Looking Back to Look Forward

Today was back to the grind.

Which meant that I, like the rest of the world, spent the first half of my day unburying my inbox and summarily removing my head from the sand.  While I did do e-mail triage when I was away (I really can’t help it; I absolutely hate seeing those little red notification numbers pop up on my iPhone and not doing anything about them), this still took up a significant chunk of my time.  Which was a shame because my to-do list today was mammoth and included a large number of tasks, most of which could go on for an indefinite period of time.

I haven’t, until recently, really tested the outer limits of my juggling skills.  I know that my time management skills are superb, and I know (relatively) how much I can take before things begin to slip through the cracks.  As such, I tend to take on projects (especially short-term or intermittent projects) until my plate is absolutely at its breaking point.  I recently did a count of how many jobs I am actually working right now.  To qualify, I

A neat bookstore we found during our New York Adventures last week.

A neat bookstore we found during our New York Adventures last week.

considered a “job” as an ongoing project that has to do with my professional resume (either as an artist or an academic; because at this point one feeds the other and so they are essentially the same thing… I’m a mecha-demic).  Since I’ve been taking on various fight directing projects and small acting gigs (to keep up with these or where you can see my work, bop on by to my extracurricular activities page which I regularly update), the number fluctuates somewhere between five and ten on any given week.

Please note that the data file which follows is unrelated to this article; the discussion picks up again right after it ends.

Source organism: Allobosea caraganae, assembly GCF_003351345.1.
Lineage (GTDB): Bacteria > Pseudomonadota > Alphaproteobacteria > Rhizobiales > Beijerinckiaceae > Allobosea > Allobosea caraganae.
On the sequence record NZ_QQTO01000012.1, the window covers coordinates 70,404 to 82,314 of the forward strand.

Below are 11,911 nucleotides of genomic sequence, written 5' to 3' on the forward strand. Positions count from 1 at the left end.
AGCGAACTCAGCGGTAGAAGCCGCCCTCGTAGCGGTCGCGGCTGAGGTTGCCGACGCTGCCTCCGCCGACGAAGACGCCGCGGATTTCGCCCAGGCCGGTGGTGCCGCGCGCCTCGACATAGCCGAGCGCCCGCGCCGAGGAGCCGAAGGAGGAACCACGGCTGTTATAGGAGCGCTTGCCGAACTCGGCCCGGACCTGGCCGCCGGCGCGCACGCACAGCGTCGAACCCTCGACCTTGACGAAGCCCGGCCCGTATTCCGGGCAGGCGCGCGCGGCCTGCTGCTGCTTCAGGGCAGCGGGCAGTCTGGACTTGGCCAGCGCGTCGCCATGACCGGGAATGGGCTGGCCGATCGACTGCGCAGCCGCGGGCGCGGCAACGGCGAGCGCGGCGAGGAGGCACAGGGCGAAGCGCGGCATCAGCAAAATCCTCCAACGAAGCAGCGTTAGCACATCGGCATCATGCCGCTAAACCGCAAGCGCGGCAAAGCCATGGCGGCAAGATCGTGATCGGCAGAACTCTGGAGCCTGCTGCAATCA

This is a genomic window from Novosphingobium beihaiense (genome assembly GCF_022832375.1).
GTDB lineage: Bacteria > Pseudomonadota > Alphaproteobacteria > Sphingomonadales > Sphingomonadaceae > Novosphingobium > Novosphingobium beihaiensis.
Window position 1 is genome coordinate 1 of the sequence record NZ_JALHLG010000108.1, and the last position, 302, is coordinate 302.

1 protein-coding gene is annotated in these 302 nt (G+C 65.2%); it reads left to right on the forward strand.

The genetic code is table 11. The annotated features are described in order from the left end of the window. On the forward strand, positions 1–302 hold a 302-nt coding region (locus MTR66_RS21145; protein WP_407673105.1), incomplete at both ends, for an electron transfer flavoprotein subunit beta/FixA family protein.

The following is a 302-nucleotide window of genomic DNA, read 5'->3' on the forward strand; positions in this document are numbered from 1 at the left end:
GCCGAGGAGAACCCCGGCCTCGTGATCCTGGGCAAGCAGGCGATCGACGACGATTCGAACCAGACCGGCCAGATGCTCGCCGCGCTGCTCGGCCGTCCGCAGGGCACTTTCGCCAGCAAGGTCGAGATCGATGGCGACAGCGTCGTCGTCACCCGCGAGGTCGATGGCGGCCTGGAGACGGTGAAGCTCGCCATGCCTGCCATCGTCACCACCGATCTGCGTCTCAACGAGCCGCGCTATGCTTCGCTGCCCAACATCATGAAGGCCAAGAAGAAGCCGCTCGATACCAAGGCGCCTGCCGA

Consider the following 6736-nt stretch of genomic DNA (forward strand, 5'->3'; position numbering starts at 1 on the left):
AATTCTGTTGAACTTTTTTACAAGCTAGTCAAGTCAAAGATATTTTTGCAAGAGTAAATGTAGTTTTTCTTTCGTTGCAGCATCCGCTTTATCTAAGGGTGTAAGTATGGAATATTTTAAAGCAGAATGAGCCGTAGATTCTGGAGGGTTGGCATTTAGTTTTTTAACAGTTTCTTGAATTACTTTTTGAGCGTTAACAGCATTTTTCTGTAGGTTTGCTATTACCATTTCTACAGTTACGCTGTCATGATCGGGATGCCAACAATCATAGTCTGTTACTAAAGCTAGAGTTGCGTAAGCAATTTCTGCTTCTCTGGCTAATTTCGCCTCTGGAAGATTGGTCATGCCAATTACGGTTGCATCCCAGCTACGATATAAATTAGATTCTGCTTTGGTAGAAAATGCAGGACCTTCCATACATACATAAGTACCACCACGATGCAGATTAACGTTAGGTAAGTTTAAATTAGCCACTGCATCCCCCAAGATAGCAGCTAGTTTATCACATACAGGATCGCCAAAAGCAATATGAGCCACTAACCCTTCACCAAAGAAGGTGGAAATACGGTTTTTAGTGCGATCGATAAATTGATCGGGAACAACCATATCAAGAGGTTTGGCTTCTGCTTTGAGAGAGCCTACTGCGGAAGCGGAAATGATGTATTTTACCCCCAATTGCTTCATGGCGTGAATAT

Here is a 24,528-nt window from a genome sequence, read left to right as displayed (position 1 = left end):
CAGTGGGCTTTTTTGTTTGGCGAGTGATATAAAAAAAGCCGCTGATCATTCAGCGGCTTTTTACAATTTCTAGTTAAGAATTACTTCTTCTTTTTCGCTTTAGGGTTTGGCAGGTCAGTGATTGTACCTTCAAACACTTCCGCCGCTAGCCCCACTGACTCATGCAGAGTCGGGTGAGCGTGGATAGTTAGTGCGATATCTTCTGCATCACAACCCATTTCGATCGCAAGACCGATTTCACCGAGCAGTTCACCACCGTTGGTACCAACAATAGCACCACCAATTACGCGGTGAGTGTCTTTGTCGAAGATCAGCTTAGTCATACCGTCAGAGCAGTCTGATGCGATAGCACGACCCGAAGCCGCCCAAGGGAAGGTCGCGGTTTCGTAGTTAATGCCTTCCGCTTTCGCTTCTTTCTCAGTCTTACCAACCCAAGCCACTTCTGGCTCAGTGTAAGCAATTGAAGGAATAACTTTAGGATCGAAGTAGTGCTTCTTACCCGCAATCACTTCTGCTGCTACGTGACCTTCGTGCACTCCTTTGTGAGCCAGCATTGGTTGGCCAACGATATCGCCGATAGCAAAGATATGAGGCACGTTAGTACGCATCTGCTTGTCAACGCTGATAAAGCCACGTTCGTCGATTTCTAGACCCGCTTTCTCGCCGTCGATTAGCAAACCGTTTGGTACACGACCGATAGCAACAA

It’s gotten so bad that my boyfriend, when I mention “my boss” or “my job”, has taken to asking “which one?”.  When we go see a show, which we do on a regular basis, he has to ask me “where did these tickets come from again?”  Usually he remembers to ask this question before the show so as to temper his feedback accordingly (you don’t know awkward until you’ve experienced a car-ride home from a show which you slammed before asking your companion how she was actually involved in its production only to find out that her input was exactly what you just vehemently protested*).

Occasionally I think that perhaps I should scale back.  When I have these thoughts, I like to remind myself that despite working long days, late nights, odd hours, and weekends on occasion**, I actually enjoy 80% of the things that I do (and that lingering 20% consists of necessary by-products; i.e. paperwork, annoying administration stuff, etc.).  There aren’t many people who can say that their job is consistently rewarding, always interesting, and ever-changing.  So even though paying my bills every month is a constant struggle, I can’t help but feel inescapably lucky.

I’m lucky to have the opportunity to pursue the level of education that I have, and I’m lucky to do so at an institution which is geographically located in a place where I actually want to live.

I’m lucky to have friends and loved ones who support (even if they don’t fully comprehend) my endeavors and are willing to listen to me ramble about history when I’ve had a bit to drink.

I’m lucky to be an artist of enough varying types that people are willing to pay me to

If you go see my latest FD project at Apollinaire, you'll see this audience set dressing.  You won't see the shadow puppet; that was a special addition from my darling other half.

If you go see my latest FD project at Apollinaire, you’ll see this audience set dressing. You won’t see the shadow puppet; that was a special addition from my darling other half.

execute my art, and give me the opportunity to showcase and stretch it on a regular basis.

I’m lucky to encounter so many talented and intelligent people in my travels: students, mentors, and colleagues.

I’m lucky to have the means to participate in all the extracurricular activities which keep my multitude of jobs going; conferences, workshops, seminars, performances, classes, lectures, etc…

This is by no means a comprehensive list, but it’s a great start.  As I look into 2014, I see some changes on the wind.  It’s nice to take stock of what I have, even as I know it’s going to become what I had.